Cultural Weed Control Practices:
Several cultural practices like tillage, planting, fertilizer application, irrigation, etc., are employed for creating favorable conditions for the crop. These practices, if used properly, help in controlling weeds. Cultural methods alone cannot control weeds but help in reducing the weed population. They should, therefore, be used in combination with other methods. In cultural methods, tillage, fertilizer application, and irrigation are essential. In addition, aspects like selection of variety, time of sowing, cropping system, cleanliness of the farm, etc., are also helpful in controlling weeds.
1. Field preparation:
The field has to be kept weed-free. The flowering of weeds should not be allowed. This helps in the prevention of the build-up of the weed seed population.
2. Summer tillage:
The practice of summer tillage or off-season tillage is one of the effective cultural methods to check the growth of the perennial weed population in crop cultivation. Initial tillage before cropping should encourage clod formation. These clods, which have the weed propagules, upon drying desiccate the same. Subsequent tillage operations should break the clods into small units to expose the shriveled weeds to the hot sun.
3. Maintenance of optimum plant population:
Lack of adequate plant population is prone to heavy weed infestation, which becomes difficult to control later. Therefore practices like the selection of proper seed, suitable method of sowing, adequate seed rate protection of seed from soil-borne pests and diseases, etc., are essential to obtain a good and uniform crop stand capable of offering competition to the weeds.
4. Crop rotation:
The possibility of a specific weed species or group of species occurring is more significant if the same crop is grown year after year. In many instances, crop rotation can eliminate at least reduce difficult weed problems. The obnoxious weeds like Cyperus rotundus can be controlled effectively by including low-land rice in crop rotation.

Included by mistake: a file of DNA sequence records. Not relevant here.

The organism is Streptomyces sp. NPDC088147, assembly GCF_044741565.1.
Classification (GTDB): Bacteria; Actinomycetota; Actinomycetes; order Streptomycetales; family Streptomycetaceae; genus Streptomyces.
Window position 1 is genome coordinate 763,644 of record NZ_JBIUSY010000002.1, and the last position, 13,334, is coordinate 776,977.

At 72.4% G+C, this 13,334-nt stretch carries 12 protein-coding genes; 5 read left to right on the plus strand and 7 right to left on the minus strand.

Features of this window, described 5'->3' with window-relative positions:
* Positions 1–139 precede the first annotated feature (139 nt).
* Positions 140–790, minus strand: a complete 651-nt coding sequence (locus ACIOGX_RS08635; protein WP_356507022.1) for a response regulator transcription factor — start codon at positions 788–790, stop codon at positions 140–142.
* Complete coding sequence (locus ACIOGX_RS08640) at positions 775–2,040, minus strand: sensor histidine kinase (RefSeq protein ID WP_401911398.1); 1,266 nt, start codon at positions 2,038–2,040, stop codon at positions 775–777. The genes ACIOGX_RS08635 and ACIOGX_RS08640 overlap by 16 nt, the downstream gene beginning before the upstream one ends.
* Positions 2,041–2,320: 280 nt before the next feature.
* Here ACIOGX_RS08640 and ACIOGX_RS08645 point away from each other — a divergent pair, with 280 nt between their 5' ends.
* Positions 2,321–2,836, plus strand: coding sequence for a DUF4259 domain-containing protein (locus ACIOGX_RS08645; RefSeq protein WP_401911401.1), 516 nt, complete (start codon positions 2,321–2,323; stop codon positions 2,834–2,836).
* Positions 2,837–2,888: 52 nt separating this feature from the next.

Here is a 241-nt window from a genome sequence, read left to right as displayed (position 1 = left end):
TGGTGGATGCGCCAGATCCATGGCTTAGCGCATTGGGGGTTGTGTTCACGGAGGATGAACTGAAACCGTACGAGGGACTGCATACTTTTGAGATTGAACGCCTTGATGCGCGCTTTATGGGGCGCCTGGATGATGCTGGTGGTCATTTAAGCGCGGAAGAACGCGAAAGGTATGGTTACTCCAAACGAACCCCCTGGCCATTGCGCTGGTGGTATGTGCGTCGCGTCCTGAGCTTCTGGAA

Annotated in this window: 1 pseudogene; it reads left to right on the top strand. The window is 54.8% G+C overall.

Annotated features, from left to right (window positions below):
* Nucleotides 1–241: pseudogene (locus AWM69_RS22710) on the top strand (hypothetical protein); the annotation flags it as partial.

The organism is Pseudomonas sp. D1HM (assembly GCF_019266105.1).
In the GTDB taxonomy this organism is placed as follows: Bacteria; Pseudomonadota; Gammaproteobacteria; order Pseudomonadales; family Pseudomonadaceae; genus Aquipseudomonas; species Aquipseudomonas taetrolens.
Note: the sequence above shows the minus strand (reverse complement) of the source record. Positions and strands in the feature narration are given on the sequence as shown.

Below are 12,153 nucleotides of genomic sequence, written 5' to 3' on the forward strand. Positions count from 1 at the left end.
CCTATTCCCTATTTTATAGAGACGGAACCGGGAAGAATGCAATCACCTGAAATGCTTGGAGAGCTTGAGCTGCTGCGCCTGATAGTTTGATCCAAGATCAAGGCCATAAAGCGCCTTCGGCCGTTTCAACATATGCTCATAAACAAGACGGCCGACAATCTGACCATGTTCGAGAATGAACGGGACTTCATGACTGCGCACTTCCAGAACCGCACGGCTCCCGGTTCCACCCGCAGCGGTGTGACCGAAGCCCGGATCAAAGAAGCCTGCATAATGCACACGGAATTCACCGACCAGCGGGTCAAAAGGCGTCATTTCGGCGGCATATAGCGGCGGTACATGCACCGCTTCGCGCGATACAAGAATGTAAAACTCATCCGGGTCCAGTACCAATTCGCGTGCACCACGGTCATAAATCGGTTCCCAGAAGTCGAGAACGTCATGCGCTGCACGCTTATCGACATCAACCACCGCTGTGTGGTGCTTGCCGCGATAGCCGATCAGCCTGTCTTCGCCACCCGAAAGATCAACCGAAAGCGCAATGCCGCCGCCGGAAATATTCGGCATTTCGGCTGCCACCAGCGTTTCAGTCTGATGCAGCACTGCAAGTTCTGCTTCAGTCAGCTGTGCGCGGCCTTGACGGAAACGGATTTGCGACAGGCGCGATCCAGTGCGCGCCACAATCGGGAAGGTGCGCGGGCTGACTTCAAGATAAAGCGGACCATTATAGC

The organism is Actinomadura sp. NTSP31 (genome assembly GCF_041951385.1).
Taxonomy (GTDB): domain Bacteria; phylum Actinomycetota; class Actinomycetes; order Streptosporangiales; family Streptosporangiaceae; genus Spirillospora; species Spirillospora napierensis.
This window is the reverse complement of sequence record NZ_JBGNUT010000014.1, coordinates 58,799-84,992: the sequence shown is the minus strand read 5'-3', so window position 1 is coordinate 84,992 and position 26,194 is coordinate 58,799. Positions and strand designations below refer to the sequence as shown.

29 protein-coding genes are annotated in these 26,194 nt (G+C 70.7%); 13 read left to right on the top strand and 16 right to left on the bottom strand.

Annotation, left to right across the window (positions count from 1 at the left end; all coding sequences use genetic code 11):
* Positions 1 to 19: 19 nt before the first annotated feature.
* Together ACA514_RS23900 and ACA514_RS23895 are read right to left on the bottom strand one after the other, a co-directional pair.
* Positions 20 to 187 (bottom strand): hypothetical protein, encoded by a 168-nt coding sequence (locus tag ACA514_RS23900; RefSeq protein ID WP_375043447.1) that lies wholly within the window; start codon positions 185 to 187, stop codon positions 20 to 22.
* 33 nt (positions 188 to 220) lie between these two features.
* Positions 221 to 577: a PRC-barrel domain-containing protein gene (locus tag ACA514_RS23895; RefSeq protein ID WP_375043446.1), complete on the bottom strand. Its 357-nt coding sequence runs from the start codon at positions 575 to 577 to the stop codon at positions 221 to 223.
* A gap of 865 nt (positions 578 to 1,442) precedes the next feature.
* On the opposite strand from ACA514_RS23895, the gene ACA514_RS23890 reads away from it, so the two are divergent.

5. Growing of inter-crops:
Inter-cropping suppresses weeds better than sole cropping and thus provides an opportunity to utilize crops themselves as weed management tools. Many short-duration pulses viz., green gram and soybean effectively smother weeds without causing the reduction in the yield of the main crop.
Mulch is a protective covering of material maintained on the soil surface. Mulching has a smothering effect on weed control by excluding light from the photosynthetic portions of a plant, thus inhibiting top growth. It is very effective against annual weeds and some perennial weeds like Cynodon dactylon. Mulching is done by dry or green crop residues, plastic sheets, or polythene film. To be effective, the mulch should be thick enough to prevent light transmission and eliminate photosynthesis.
This is another method of utilization of solar energy for the desiccation of weeds. In this method, the soil temperature is further raised by 5–10ºC by covering a pre-soaked fallow field with a thin transparent plastic sheet. The plastic sheet checks the long wave back radiation from the soil and prevents energy loss by hindering moisture evaporation.
8. Stale seedbed:
A stale seedbed is one where the initial one or two flushes of weeds are destroyed before planting a crop. This is achieved by soaking a well-prepared field with either irrigation or rain and allowing the weeds to germinate. At this stage, shallow tillage or non-residual herbicide like paraquat may be used to destroy the dense flush of young weed seedlings. This may be followed immediately by sowing. This technique allows the crop to germinate in an almost weed-free environment.
9. Blind tillage:
The tillage of the soil after sowing a crop before the crop plants emerge is blind tillage. It is extensively employed to minimize weed intensity in drill sowing crops where the emergence of crop seedling is hindered by soil crust formed on receipt of rain or irrigation immediately after sowing.
10. Crop management practices:
Good crop management practices that play an essential role in weed control are;
- Vigorous and fast-growing crop varieties are better competitors with weeds.
- Proper placement of fertilizers ensures greater nutrient availability to crop plants, thus keeping the weeds at a disadvantage.
- Better irrigation practices to have a good head start over the weeds
- The proper crop rotation program
- Higher plant population per unit area results in smothering effect on weed growth
Merits of Cultural Method
- Low cost for weed control
- Easy to adopt
- No residual Problem
- Technical skill is not involved
- No damage to crops
- Effective weed control
- Crop-weed ecosystem is maintained
Demerits of Cultural Method
- Immediate and quick weed control is not possible
- Weeds are kept under the suppressed condition
- Perennial and problematic weeds can not be controlled
- Practical difficulty in adoption